For over 15 centuries the Colosseum has enchanted visitors from all over the world, who looked at it as the symbol of Rome and of its glorious past. July 19-21, 2000, however, the monument returned to its former glory as an entertainment center after an extensive renovation, which began in 1992 and is still underway. A new wooden stage covering 4,300 sq. ft. of the 29,000 square foot arena has been built under the supervision of an international team of archaeologists and engineers over a portion of the corridors and underground tunnels where gladiators, stagehands and caged beasts once waited for the show to begin.
This time, the contemporary Roman audience saw a Greek tragedy, Oedipus, instead of the brutal and bloody gladiator battles, which were held in the arena until the early years of the fifth century. The production of Sophocles' drama, performed by the National Theater of Greece, will visit New York City this October.
Opened in 80 AD by Emperor Titus in a ceremony that included 100 days of games, beast battles and public executions, the Colosseum was the largest building in Rome, measuring 620 by 513 feet and standing 164 feet high against the Roman skyline. As many as 70,000 people could fill the amphitheatre (also known as Anfiteatro Flavio). In Medieval times it served as a source of marble and stone for the churches and palaces of Rome, and it fell in serious decay.
An accurate computer generated reconstruction of how the Colosseum looked like in the ancient times has recently been seen by audiences worldwide in the feature film "The Gladiator" by Ridley Scott and gave an additional popularity to the monument.
The theatre production, which marked the historic reopening of the Colosseum, was the new mounting of Oedipus Rex produced by the National Theatre of Greece and directed by Vassilis Papavasiliou. The show will visit New York City's City Center Oct. 4-8. Oedipus Rex will be presented at City Center by ICM Artists Ltd in association with Kritas Productions. Following the world premiere in Rome, the National Theatre of Greece's production was presented at the Ancient Theatre of Epidaurus in Greece and in other ancient theatres throughout Greece, Korea, and in the Dubrovnik Festival in Croatia.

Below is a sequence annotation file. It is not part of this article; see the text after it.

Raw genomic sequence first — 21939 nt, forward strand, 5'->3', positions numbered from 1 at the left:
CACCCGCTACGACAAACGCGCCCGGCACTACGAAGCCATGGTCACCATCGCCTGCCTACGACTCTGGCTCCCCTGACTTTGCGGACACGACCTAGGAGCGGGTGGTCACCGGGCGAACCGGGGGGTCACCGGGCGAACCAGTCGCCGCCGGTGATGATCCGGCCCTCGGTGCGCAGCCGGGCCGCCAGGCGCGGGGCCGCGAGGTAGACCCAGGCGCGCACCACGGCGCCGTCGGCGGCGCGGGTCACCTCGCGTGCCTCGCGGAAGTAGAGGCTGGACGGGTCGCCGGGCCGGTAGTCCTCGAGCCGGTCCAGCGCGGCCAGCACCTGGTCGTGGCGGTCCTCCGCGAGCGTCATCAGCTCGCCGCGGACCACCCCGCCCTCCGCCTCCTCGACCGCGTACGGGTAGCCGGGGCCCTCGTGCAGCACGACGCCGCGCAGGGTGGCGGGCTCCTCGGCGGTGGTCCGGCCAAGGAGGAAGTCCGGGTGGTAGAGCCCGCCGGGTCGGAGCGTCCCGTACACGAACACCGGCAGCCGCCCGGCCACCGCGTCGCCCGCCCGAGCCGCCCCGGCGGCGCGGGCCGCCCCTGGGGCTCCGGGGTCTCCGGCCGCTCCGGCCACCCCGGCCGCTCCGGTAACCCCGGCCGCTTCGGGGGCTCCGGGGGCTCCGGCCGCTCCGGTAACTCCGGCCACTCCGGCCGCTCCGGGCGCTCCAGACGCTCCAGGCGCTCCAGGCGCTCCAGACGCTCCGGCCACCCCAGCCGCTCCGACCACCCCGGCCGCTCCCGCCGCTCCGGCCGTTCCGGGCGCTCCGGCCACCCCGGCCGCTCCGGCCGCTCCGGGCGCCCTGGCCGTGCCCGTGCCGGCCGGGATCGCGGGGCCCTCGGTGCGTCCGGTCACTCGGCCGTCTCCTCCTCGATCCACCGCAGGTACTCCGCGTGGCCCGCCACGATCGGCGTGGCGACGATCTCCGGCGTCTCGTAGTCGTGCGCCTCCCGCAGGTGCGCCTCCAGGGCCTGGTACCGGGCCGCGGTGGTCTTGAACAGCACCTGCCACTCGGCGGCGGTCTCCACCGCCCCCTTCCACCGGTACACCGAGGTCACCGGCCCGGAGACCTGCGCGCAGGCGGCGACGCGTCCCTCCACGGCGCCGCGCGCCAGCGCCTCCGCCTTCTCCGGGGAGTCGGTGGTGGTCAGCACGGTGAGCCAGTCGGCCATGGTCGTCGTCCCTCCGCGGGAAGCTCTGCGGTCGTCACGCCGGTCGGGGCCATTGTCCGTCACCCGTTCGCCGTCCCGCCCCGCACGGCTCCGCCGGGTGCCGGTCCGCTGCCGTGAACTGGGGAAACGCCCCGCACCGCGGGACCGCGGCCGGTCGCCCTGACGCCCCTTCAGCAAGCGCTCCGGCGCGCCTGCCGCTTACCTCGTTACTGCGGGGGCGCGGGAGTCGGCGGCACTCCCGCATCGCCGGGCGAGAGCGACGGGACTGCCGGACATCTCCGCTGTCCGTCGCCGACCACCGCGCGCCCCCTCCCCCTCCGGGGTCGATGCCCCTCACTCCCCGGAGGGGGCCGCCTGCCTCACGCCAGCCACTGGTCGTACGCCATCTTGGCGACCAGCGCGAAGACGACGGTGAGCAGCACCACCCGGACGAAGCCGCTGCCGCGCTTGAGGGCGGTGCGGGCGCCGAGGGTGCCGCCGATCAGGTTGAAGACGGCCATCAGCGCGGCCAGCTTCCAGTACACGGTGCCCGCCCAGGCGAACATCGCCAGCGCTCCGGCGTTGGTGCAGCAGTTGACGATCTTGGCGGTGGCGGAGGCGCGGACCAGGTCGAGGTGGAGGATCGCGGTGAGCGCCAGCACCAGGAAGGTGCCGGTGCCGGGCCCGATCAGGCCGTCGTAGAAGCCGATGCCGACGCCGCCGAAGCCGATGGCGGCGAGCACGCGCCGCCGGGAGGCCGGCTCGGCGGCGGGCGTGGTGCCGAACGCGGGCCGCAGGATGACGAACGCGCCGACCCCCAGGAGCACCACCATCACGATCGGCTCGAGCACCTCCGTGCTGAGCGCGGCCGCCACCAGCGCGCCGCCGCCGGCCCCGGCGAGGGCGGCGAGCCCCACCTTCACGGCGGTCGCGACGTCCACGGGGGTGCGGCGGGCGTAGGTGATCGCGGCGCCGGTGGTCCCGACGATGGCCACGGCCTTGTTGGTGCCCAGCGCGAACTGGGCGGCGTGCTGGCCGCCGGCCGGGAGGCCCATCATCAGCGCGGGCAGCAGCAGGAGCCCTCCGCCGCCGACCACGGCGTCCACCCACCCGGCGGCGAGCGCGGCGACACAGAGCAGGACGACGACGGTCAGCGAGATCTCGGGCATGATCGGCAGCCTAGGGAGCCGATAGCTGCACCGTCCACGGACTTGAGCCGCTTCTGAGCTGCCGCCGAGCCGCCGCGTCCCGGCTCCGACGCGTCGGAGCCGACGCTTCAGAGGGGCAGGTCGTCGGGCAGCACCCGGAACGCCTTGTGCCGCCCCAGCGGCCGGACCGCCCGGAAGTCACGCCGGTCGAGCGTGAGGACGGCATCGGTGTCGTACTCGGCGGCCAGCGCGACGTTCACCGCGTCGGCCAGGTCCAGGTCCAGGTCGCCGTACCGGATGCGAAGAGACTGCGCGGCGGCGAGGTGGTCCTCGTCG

The tragedy of Oedipus Rex, written by Sophocles in the 5th century B.C., has fascinated both scholars and audiences for centuries. With Oedipus, the classic embodiment of the tragic hero at its center, the play examines the troubling issue of predestined fate. When the King of Thebes banishes his young son to die, based upon a prophecy that his child would grow up to murder him, the baby is raised by the King and Queen of Korinthus and named Oedipus. The grown Oedipus, questioning his birthright, receives an oracle that tells him he is doomed to kill his father and sleep with his mother, setting the character's inescapable plight in motion.
The theme was transmitted through Seneca to a long succession of playwrights, including Pierre Corneille, John Dryden, and Voltaire. It has had a special attraction in the 20th century, motivating Igor Stravinsky's secular oratorio Oedipus Rex, Andre Gide's Oedipe, and Jean Cocteau's La Machine infernale. Sigmund Freud chose the term "Oedipus complex" to designate a son's feeling of love toward his mother and jealousy and hate toward his father.
The National Theatre of Greece's production stars Grigoris Valtinos, one of Greece's most prominent actors, as Oedipus. The production also features Stephanos Kyriakidis as Creon, Costas Galanakis as Teiresias, Jenny Gaitanapoulou as Jocasta, and Manos Stalakis as Priest of Zeus. Scenery and costumes are by Yorgos Ziakas, lighting by Antonis Panayotopoulos and music by Dimitris Kamarotos.
Oedipus Rex is directed by Vassilis Papavasiliou whose major credits include the plays The New House by Goldoni, Faith, Love, Hope by Von Horvat, The Summer by Edward Bond, Steam House by Mayakovski and Ajax by Sophocles. He served as artistic director of the State Theatre at Serres and the National Theatre of Northern Greece.